The Consequences of Fleeing an Accident Scene

Leaving the scene of an accident can lead to serious consequences, especially if someone sustained fatal injuries or was seriously injured. In Massachusetts, as in all other states, you are obligated under law to stop and to do the following:

  • Provide your name and address
  • Your vehicle registration
  • Auto insurance

If you caused property damage and the driver or owner was not present, you are still obligated to leave this information in writing on the windshield or some other conspicuous space. If the other party was injured and is awaiting medical attention, you should remain at the scene until law enforcement arrives. At the very least, if another person is present at the scene and intends to remain, the involved driver has a duty to provide the mandatory information to that person if the injured party was incapacitated. 

What Can Happen When You Flee

By fleeing the scene of an accident without providing the relevant information, you risk being charged with the following depending on the circumstances:

  1. Leaving the scene of a property damage accident
  2. Leaving the scene of an injury accident not resulting in death
  3. Leaving the scene of an accident involving death

Monetary penalties and mandatory jail or state prison time can result in some cases.

There are situations where a motorist may not have been aware that an accident had occurred or even that a pedestrian had been struck and injured. Under extreme weather conditions such as a white-out during a snowstorm or heavy rain or fog, it is possible that a motorist did not see the other vehicle or pedestrian and considered a bump or minor collision to not have caused any damage or injury.

However, absent such conditions or even if such conditions were present at the time, it could likely be considered as an exercise of ordinary care to at least investigate if it were reasonable to assume that you had struck something or a pedestrian. A motorist’s contention that he was unaware of a collision will be met with skepticism if there was property damage to the vehicle or the person who was struck died or sustained serious injuries.

Other Duties and Consequences of Fleeing an Accident 

If you are the victim of a hit-and-run, you should immediately report the accident to law enforcement. In Massachusetts, you have 5-days to report an accident that caused injuries, death, or more than $1,000 of collective property damage. You also must submit a Motor Vehicle Crash Operator form to the RMV and to the relevant police department if 911 was not called.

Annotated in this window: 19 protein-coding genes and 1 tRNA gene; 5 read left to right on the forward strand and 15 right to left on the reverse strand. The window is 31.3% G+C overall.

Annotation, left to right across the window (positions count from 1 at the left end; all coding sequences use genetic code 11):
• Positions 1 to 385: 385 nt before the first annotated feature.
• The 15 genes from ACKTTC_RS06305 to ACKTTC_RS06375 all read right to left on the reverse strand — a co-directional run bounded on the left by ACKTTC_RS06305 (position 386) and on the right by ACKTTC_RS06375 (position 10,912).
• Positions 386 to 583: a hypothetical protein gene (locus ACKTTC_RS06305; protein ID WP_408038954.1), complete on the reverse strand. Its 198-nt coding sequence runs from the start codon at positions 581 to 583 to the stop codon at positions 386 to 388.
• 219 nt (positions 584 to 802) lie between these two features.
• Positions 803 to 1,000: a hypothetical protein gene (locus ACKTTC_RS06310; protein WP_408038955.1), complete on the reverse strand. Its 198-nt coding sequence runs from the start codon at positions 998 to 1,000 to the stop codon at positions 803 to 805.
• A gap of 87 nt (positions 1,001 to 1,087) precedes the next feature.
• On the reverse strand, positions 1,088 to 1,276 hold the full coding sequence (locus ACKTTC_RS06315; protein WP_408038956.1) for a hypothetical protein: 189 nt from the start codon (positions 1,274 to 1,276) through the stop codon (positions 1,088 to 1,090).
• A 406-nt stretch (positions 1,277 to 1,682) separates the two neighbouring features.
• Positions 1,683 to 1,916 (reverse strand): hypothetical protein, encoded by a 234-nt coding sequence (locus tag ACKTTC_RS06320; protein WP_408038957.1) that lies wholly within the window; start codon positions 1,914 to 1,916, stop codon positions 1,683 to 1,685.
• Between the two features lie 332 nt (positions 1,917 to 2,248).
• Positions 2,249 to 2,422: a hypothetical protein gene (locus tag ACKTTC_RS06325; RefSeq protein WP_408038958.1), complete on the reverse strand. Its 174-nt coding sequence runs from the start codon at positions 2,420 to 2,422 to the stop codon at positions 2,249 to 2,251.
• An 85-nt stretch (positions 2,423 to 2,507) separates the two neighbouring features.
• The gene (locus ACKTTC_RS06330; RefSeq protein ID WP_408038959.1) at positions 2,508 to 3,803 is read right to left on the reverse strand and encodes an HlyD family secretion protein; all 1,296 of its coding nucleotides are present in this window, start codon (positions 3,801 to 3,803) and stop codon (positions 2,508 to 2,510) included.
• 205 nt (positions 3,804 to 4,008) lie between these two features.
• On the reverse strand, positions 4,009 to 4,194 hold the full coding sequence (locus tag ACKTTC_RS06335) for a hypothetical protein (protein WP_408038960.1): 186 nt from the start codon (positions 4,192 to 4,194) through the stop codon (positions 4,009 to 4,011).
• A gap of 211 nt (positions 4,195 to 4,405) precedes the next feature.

If you fled an accident that involved a death and you are found at fault, the RMV will automatically suspend your driving privileges for at least 3-years. If you have a past similar conviction, your license may not be reinstated for 10-years.

Should you delay reporting, this can jeopardize the police’s investigation and ability to locate the responsible driver. Also, your insurer might dispute your claim for injuries and other damages or deny your claim for uninsured motorist coverage (UM). In Massachusetts, UM coverage is mandatory. Under such circumstances, contact an experienced car accident attorney from Burns and Jain. 

Uninsured Motorist Coverage (UM)

In the event the responsible driver in a hit-and-run is not found, you can obtain compensation under the UM provision of your auto liability policy or that of a household member. Your claim will proceed as if it was a third party claim except that you are making a claim against your own insurer who is now your adversary. Your insurer will insist on adequate proof that a hit-and-run accident did occur, and that you sustained compensable injuries and other damages. 

UM claims are resolved either through settlement or by binding arbitration and not by jury trial. It is essential that your claim be handled by a veteran car accident attorney to have the best opportunity to obtain a reasonable resolution of your claim.

Damages in Car Accident Injury Claims 

Compensation in a car accident injury claim depends on many factors including whether you were working, if you sustained injuries that a medical provider can confirm, and you can offer documentary evidence of lost earnings and other economic losses. If a UM claim, you are limited to the policy limits if no other defendant is involved. 

Damages in typical cases may include:

  • Past and future medical expenses
  • Past and future income loss
  • Pain and suffering
  • Lost income capacity
  • Diminished quality of life
  • Emotional distress
  • Spousal claim for loss of consortium

Only an experienced car accident attorney can adequately demonstrate your damages.

Retain the Law Office of Burns and Jain 

Have a car accident attorney from Burns and Jain represent you at the outset so that you can obtain what you deserve. Call our office at (617) 227-7423 for a free and comprehensive evaluation of your injury claim. Our fees are not paid until we recover compensation for you. 

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